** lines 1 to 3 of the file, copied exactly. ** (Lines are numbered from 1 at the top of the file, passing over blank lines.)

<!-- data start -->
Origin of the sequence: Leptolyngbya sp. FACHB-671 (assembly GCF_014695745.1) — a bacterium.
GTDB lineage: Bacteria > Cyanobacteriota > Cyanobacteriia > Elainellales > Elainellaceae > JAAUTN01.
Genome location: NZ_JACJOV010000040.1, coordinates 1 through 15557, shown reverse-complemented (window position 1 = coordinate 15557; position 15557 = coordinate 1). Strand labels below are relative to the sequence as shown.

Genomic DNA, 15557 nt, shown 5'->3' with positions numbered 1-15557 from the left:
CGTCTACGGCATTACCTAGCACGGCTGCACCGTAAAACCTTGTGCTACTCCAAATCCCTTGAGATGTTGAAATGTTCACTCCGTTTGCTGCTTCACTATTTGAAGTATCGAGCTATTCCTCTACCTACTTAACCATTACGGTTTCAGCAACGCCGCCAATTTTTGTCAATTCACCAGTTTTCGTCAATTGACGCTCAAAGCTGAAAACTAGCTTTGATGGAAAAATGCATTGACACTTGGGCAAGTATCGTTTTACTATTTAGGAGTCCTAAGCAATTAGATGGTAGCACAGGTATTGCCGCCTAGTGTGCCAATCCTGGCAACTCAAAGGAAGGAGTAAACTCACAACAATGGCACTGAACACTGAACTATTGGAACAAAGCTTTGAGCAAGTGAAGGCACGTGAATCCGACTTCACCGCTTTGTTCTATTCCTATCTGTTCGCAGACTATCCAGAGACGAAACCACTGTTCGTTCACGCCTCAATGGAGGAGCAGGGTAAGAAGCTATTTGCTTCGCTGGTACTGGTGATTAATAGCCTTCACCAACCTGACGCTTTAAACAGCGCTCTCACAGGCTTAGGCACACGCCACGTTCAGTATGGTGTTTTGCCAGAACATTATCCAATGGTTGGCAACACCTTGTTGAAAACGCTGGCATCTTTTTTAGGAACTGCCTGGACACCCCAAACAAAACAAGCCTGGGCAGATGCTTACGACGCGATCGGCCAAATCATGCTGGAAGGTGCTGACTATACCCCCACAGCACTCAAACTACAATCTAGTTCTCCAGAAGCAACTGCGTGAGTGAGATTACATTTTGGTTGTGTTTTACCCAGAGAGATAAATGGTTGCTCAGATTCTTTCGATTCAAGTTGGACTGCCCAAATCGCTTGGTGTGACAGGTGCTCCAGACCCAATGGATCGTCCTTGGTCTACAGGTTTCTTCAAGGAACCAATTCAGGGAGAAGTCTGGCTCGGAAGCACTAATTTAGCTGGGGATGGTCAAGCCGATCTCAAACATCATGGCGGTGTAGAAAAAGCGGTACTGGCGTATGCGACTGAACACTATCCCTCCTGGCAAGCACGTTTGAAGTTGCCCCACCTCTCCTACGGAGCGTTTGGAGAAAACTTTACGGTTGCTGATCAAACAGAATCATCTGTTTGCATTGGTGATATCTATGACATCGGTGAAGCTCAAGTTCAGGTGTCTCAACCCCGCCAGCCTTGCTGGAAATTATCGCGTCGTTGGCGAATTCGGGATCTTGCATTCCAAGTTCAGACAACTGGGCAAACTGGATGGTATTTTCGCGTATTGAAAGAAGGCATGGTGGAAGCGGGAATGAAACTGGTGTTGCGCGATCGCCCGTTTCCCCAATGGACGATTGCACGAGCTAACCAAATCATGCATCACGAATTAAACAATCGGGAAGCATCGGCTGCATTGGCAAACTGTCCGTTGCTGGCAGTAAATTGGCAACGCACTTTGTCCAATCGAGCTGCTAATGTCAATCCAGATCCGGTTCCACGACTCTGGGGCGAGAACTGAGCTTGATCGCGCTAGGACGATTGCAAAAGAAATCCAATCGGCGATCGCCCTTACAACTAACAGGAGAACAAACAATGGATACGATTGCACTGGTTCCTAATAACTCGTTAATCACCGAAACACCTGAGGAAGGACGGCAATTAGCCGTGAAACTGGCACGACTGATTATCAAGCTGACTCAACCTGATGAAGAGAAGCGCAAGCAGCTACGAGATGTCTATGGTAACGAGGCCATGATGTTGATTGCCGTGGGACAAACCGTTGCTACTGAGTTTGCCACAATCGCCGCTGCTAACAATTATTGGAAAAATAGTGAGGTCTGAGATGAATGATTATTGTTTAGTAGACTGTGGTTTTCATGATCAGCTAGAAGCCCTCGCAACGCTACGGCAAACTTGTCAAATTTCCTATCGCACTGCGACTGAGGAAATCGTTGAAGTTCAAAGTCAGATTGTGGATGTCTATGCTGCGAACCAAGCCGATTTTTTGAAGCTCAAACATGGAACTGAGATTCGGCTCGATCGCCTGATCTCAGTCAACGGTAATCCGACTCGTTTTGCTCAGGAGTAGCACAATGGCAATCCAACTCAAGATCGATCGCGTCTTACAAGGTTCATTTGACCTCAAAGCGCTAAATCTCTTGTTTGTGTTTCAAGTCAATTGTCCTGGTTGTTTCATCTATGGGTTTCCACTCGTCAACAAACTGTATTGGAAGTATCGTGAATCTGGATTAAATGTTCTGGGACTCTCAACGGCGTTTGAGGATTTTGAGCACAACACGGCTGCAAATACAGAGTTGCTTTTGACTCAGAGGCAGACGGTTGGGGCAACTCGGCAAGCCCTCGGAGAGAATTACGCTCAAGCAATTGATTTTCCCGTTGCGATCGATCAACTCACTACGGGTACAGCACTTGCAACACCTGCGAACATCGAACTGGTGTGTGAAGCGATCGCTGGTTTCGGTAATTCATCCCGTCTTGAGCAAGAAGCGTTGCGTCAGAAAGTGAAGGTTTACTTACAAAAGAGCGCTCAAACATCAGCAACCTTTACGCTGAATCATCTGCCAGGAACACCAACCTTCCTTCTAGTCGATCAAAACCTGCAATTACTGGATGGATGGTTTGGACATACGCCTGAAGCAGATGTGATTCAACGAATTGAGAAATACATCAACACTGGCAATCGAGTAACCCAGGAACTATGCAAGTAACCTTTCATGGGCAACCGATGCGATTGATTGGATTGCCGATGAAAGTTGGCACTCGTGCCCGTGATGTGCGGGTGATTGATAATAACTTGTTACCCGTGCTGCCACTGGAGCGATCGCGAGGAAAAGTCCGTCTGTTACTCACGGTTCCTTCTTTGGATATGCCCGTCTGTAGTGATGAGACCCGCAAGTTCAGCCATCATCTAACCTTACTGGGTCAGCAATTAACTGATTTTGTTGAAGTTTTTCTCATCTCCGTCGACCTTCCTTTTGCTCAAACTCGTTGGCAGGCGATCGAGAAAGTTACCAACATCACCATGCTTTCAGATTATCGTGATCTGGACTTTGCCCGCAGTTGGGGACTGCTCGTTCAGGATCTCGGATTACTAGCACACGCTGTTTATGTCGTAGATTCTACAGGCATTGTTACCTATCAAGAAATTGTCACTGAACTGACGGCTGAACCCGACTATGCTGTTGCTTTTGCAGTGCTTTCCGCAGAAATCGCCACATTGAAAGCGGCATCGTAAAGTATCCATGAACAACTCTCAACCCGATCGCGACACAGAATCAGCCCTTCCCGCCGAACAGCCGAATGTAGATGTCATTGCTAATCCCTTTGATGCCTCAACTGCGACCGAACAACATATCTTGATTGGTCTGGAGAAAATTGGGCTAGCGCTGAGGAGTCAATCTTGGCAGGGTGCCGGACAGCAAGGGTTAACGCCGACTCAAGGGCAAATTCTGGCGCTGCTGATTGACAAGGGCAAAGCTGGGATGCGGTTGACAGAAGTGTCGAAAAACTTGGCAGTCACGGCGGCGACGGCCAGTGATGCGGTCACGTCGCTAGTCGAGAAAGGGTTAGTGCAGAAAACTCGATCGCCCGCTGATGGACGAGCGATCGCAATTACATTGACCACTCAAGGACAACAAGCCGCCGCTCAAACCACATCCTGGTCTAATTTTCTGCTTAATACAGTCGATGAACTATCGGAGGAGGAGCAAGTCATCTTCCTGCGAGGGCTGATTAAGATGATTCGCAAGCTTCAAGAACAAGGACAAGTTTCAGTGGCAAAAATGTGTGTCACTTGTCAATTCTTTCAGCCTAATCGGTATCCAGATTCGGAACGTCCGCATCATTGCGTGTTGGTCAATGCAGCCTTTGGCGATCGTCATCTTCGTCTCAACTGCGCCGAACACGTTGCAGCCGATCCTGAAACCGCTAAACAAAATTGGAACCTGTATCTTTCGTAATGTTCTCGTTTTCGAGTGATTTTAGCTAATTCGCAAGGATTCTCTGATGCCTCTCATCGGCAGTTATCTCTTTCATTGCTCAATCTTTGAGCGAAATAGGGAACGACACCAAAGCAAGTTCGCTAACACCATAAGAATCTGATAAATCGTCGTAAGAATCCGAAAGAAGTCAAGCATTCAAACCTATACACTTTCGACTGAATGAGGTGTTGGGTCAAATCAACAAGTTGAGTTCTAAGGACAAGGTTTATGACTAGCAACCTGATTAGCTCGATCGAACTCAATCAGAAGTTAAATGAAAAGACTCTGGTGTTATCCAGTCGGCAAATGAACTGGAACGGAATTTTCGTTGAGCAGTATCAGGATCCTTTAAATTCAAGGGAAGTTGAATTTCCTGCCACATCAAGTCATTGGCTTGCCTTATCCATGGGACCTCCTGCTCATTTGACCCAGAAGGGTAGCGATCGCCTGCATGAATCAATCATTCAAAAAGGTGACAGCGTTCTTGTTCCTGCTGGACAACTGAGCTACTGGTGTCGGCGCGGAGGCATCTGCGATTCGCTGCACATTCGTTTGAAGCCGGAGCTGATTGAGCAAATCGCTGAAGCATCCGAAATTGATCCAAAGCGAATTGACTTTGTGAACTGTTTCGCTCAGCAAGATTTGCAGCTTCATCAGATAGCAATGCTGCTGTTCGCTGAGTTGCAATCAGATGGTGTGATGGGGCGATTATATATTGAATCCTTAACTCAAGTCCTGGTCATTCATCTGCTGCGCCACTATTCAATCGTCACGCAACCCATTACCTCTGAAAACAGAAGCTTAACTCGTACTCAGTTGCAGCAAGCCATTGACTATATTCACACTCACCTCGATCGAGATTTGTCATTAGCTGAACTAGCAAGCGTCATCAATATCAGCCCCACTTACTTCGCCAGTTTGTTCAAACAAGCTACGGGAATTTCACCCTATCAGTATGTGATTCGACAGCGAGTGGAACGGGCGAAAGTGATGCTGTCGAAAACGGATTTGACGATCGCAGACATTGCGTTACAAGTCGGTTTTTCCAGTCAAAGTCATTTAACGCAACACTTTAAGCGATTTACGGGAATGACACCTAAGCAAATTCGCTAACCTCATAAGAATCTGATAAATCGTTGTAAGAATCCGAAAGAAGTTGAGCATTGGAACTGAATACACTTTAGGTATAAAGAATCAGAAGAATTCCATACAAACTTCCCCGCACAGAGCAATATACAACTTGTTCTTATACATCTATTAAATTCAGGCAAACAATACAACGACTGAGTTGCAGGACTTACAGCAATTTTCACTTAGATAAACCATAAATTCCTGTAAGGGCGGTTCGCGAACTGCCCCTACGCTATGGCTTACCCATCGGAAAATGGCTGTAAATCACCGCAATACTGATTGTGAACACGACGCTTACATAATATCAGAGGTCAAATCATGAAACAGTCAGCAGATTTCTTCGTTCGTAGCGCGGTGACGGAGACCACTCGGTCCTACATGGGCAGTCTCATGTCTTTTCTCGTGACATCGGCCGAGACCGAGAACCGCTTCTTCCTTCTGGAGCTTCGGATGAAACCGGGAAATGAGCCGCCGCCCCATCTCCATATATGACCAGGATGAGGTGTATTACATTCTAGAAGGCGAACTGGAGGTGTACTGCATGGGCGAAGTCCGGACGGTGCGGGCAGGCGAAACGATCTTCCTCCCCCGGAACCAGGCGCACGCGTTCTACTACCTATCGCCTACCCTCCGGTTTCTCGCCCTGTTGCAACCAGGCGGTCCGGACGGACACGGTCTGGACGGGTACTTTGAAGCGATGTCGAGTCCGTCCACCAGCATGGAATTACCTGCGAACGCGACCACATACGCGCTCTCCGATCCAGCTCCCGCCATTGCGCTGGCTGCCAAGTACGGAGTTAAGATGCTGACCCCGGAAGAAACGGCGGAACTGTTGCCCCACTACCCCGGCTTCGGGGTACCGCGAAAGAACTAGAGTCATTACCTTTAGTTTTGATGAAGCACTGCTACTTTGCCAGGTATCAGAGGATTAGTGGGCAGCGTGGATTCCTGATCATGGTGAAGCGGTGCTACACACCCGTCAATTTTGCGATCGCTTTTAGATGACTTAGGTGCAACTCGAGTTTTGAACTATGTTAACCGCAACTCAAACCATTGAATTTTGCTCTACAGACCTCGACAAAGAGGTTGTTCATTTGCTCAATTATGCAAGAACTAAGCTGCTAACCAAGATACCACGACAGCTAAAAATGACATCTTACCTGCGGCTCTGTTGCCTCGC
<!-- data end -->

Origin of the sequence: Leptolyngbya sp. FACHB-671 (assembly GCF_014695745.1) — a bacterium.
GTDB lineage: Bacteria > Cyanobacteriota > Cyanobacteriia > Elainellales > Elainellaceae > JAAUTN01.
Genome location: NZ_JACJOV010000040.1, coordinates 1 through 15557, shown reverse-complemented (window position 1 = coordinate 15557; position 15557 = coordinate 1). Strand labels below are relative to the sequence as shown.